Primary Reasons for Separation - Rev. Tom Lambrecht
"The fact remains that there is a certain inertia about staying in a church that has been one's environment for years, and for many, a lifetime. There is the cry of the conflict avoider, "Can't we all just get along?" Can we not just simply overlook our differences and keep doing what we have been doing? The differences between "sides" in this intra-church conflict are so deep and so entrenched that staying together has become unthinkable for many. The increasing trickle of departing congregations and individual members testifies to the growing sense that we are a church that is coming apart, but why?"
FAQ about the Transitional Leadership Council
"While the WCA has been out front in planning for a new church, other traditionalists have been formulating ideas as well. In March of this year, Bishop Scott Jones of the Texas annual Conference, Ms. Pat Miller, Executive Director of The Confessing Movement, and the Rev. Keith Boyette, President of the WCA, invited other traditionalist leaders to join them in Atlanta, Georgia, to see if they could reach consensus regarding the general tenets and structure of a new global Methodist church.
Thanks to the creation of a Transitional Leadership Council local churches, annual conferences, and even central conferences will have the opportunity to join a new global Methodist church shortly following the adjournment of the UM Church's General Conference. Of course this answer justifiably raises a host of questions about the Transitional Leadership Council, the WCA is happy to provide the following FAQ. Over the next several months, it will continue to share more information about the council.
UMC Separation Primer: It's Not About Cats or Sex
“Many United Methodists have been contending for the faith for fifty years. We have tried reform. We have tried to work through persuasion, through appeals to our missional agencies, through General Conference, and through revisions to our Discipline, but the governance of the UMC has collapsed. United Methodists are no longer able to establish qualifications for clergy, standards for membership, or to direct the actions of our agencies. To say that only General Conference can speak for the whole church only means that General Conference is solely authorized to put words in a book. No one need abide by those words. No one need teach those doctrines. No one need pursue those missions. In fact, everyone is free to act in direct contradiction of them.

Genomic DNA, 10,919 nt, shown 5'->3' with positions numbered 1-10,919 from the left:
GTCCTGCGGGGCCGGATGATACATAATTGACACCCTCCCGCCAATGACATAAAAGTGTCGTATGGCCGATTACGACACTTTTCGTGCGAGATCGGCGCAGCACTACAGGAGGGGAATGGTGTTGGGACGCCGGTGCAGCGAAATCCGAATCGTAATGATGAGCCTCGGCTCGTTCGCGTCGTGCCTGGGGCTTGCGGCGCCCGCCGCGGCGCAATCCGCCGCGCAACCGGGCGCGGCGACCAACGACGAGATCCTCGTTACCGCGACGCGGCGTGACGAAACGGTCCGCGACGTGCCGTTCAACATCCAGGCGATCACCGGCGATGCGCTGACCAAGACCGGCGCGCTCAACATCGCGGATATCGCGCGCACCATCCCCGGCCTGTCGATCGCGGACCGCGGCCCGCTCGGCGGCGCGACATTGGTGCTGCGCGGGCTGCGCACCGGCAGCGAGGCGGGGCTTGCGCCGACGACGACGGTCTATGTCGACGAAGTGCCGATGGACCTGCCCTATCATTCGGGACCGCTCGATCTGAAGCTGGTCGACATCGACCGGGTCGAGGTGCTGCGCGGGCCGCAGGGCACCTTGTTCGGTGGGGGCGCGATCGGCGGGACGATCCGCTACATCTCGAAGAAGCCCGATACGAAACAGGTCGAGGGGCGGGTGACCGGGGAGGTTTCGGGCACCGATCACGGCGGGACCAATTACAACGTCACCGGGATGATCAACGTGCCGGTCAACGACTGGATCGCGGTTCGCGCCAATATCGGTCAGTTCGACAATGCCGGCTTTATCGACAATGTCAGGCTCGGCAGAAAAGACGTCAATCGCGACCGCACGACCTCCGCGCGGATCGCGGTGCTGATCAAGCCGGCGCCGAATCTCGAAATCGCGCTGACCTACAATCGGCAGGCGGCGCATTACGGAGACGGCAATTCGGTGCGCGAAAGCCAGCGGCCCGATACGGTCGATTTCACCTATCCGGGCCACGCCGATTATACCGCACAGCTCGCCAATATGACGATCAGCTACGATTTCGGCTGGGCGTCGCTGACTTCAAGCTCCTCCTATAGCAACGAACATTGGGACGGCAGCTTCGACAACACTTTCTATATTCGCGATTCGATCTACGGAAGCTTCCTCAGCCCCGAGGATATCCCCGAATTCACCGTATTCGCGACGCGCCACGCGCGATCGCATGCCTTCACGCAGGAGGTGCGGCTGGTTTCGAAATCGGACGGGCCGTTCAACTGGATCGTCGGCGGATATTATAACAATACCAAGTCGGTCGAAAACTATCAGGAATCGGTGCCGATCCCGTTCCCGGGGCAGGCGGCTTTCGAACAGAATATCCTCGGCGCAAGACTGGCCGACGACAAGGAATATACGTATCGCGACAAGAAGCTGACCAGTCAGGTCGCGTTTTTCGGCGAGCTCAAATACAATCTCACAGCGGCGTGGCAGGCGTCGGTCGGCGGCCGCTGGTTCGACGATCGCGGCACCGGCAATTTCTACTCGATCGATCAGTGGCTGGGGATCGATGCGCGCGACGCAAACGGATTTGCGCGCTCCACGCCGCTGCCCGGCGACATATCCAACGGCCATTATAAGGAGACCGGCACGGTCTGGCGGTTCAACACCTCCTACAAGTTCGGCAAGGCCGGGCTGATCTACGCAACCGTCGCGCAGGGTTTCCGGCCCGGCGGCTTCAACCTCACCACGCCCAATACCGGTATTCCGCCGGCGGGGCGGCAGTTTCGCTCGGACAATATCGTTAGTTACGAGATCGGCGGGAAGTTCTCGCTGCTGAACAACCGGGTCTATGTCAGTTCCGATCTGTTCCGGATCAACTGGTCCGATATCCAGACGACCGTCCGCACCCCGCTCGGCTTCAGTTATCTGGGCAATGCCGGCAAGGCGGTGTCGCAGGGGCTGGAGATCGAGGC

Why I Support the Separation Proposal - Rev. Rob Renfroe
“Looking at who was elected as jurisdictional delegates, it is unlikely that we will elect a single bishop who would be committed to the full enforcement of the Discipline. And our church structure and constitution have made it nearly impossible to remove a bishop who refuses to enforce the Discipline. So, the question is: After 47 years, how much longer do we continue to fight the same battle with the same results — good legislation that doesn’t change the reality of the church? How many more years should we spend precious financial, emotional, and spiritual resources on this same issue?”
A Failed Experiment in Methodist Unity - Professor Dale Coulter